Better yet, for the generally male-inclined Pixar films, a secondary female character takes center stage, and it’s a good bit of awesome. The “old” jokes might feel a bit weird when aimed at Wilson’s McQueen, since cars don’t exactly age and Wilson is all of 48. The ending is a nice twist, and while I saw it coming, it will be appreciated by the younger folk. Here’s a spoilery interview with Wilson; full of background but very spoilerrific, so be sure to read only after you go see it.

Which you should. Even if (like me) you are only a tepid Cars or Pixar watcher, if nothing else Cars 3 shows the massive gains made in Pixar’s animation. The visuals are striking - not just the races, but countryside scenes, backgrounds, scenic vistas… when none of the cars’ cartoon faces are talking, it’s easy to forget that this is an animated film. There's a level of detail unimagined when Pixar first started making movies, and that was my primary reservation about Pixar vs. Disney's own animated features; Pixar's visuals just weren't as interesting to me, up until Brave. Cars 3 takes it another step, folks. It's that good.

Alas, it looks like they may do a Cars 4. Unfortunately Hollywood doesn’t seem to know how to quit when they’re ahead.

Meanwhile, the previews included Pixar’s Coco, which also had a full-length trailer for a holiday Frozen short. We usually don’t get trailers for the pre-movie shorts, and yes, Frozen writes its own rules, but it hints at a bit of Pixar hedging its bets - underscores heavily that the Frozen short will only be offered at Coco screenings. This was the first Coco trailer that really made me interested in seeing it, so I hope they are wrong about its potential.

RIP to Stephen Furst, best known for Animal House, Babylon 5 and St. Elsewhere; and to John G. Avildsen, director of Rocky, Lean on Me and the original Karate Kid movies. Sadly, we finally have some answers on Carrie Fisher’s death, and it seems her sobriety had faltered, but it may not have contributed to her death from sleep apnea-induced heart attack, if I’m understanding it correctly. Rest in peace, dear; you’re still our princess.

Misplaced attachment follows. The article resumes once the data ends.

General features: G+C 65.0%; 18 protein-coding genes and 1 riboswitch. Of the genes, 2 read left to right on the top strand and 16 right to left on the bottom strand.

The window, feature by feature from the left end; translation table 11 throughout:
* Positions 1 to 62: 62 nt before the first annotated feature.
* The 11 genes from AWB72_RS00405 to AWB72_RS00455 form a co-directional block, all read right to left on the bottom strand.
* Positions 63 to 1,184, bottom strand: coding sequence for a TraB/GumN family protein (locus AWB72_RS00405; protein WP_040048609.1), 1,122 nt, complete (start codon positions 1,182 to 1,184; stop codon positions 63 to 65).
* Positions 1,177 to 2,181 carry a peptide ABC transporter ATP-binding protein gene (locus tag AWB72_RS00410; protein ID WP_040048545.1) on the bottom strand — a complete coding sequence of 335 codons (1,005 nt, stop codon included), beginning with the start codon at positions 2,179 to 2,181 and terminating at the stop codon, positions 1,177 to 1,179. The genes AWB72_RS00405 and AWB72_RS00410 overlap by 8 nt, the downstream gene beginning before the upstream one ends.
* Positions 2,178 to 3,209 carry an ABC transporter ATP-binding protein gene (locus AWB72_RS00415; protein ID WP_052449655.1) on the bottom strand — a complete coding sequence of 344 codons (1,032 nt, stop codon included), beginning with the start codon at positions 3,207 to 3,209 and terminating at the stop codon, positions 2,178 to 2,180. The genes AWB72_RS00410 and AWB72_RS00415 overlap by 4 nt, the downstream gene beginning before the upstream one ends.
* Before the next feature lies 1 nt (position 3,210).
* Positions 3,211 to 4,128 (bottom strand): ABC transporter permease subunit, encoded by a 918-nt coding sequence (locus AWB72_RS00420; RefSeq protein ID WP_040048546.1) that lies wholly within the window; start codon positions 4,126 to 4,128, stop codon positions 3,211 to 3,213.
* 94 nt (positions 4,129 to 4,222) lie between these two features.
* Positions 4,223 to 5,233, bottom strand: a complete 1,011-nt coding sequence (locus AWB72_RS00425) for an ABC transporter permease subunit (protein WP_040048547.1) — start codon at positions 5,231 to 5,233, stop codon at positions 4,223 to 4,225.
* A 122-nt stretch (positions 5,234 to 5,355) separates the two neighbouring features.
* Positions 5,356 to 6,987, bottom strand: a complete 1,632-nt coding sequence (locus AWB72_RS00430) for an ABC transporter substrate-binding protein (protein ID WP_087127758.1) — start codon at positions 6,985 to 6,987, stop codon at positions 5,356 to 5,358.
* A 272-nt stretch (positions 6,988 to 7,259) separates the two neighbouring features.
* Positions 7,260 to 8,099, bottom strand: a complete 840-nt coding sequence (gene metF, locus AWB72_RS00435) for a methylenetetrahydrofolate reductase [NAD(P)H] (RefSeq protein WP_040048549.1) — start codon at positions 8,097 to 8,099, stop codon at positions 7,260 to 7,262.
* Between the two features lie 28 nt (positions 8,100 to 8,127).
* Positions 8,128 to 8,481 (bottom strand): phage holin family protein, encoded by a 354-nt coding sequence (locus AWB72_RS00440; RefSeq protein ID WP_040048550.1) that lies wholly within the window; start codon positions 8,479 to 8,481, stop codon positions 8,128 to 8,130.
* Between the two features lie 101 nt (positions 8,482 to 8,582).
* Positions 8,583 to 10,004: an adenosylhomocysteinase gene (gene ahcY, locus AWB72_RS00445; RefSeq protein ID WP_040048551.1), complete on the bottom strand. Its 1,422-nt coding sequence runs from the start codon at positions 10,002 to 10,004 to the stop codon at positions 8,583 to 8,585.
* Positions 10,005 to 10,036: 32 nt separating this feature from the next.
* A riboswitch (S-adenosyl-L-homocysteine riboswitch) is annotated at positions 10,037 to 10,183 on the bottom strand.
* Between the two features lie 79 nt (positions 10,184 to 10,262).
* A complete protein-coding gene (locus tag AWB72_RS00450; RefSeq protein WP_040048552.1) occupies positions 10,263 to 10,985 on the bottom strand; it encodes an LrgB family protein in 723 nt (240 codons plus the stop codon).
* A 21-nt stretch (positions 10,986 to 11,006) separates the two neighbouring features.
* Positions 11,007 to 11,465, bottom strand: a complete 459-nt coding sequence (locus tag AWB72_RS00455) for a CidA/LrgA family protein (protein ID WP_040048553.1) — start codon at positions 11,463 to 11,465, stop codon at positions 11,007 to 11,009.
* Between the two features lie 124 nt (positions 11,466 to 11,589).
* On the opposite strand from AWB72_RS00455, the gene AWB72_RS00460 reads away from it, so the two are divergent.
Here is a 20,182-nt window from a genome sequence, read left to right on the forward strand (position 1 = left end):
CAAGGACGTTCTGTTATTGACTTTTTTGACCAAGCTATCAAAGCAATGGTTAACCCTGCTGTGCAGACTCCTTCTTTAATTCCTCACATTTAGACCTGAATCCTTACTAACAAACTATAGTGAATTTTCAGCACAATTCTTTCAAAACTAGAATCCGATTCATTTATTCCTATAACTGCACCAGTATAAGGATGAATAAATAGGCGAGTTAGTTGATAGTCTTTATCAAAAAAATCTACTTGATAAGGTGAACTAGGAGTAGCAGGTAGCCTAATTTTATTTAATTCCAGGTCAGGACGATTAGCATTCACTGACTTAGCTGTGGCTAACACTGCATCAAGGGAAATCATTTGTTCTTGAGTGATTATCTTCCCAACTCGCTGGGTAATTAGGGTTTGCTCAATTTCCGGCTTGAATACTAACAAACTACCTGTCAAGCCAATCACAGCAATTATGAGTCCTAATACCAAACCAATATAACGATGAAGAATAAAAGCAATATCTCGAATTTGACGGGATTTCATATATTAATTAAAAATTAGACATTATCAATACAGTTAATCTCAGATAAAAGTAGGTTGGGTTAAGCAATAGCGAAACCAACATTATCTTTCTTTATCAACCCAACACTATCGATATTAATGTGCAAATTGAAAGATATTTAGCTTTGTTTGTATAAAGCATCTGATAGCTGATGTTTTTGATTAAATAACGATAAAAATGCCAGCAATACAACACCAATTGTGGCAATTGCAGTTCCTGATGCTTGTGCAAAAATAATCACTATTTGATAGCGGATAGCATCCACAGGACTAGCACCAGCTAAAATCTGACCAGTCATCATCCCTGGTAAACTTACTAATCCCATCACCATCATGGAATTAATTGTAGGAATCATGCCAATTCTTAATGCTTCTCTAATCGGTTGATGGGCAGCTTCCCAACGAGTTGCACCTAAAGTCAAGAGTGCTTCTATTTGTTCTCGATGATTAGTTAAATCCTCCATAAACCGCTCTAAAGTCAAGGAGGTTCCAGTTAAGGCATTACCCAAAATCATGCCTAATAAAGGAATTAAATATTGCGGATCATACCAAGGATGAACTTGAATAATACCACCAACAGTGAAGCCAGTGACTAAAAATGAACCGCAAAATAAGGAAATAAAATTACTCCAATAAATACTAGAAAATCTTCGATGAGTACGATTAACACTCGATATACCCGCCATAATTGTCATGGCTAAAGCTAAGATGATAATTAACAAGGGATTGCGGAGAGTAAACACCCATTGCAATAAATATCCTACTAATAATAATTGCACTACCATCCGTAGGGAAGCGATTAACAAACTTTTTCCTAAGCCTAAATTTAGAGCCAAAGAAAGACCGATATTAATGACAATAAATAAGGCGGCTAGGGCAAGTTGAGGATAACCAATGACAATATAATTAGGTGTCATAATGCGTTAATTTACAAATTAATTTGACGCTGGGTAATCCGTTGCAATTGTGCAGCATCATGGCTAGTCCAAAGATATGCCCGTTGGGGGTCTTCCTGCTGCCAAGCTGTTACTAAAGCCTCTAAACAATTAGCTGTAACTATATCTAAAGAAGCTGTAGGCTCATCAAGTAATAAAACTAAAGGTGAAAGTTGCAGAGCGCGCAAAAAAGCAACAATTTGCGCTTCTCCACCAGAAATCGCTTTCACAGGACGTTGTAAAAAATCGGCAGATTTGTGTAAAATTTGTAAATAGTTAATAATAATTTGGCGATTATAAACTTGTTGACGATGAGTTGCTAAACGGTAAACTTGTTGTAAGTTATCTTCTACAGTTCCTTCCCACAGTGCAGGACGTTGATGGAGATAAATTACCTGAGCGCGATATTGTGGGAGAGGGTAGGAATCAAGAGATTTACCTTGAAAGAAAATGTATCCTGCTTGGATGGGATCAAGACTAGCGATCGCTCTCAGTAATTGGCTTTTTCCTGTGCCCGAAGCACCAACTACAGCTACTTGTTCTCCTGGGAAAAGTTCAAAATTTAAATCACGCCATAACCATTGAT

On the local scene...

• I'm happy to report that A Winter's Tale is a terrific outing for the always-stellar Shakespeare St. Louis, despite being one of the Bard's lesser efforts. It falls victim to the two great sins of Shakespeare as viewed through modern audiences: the "Shakespearean filler," in which we get long scenes of a side character being silly to pad out the run time while the other actors are getting ready backstage; and of minor characters excitedly discussing something important that happened offstage. I'm not going to criticize the writing of William Shakespeare 500 years later, but both of those stumbling blocks occur in A Winter's Tale. And yet it doesn't drag down the show; which is not the easiest to comprehend or the most popular of Shakespeare's plays.

Best of all, however, are the performances turned in by Rachel Christopher as Paulina and Cherie Corinne Rice as Queen Hermione. Both simply burn down the stage with their intensity in what is a very off-kilter play - neither full tragedy nor full comedy, but aspects of each. Christopher in particular is amazing as she faces down a king who has gone mad with jealousy and destroyed his family, and without fear she tells him the truth while all the men are cringing and cajoling. Rice portrays the queen with dignity and grace, while standing firm against injustice. But as I look back on it, it's Christopher who shines. She's had a few minor roles in motion pictures; here's hoping we see more of her beyond Shakespeare Glen. 

A Winter's Tale is performed nightly in Forest Park through June 25, except Tuesdays. 


Thursday Linkspam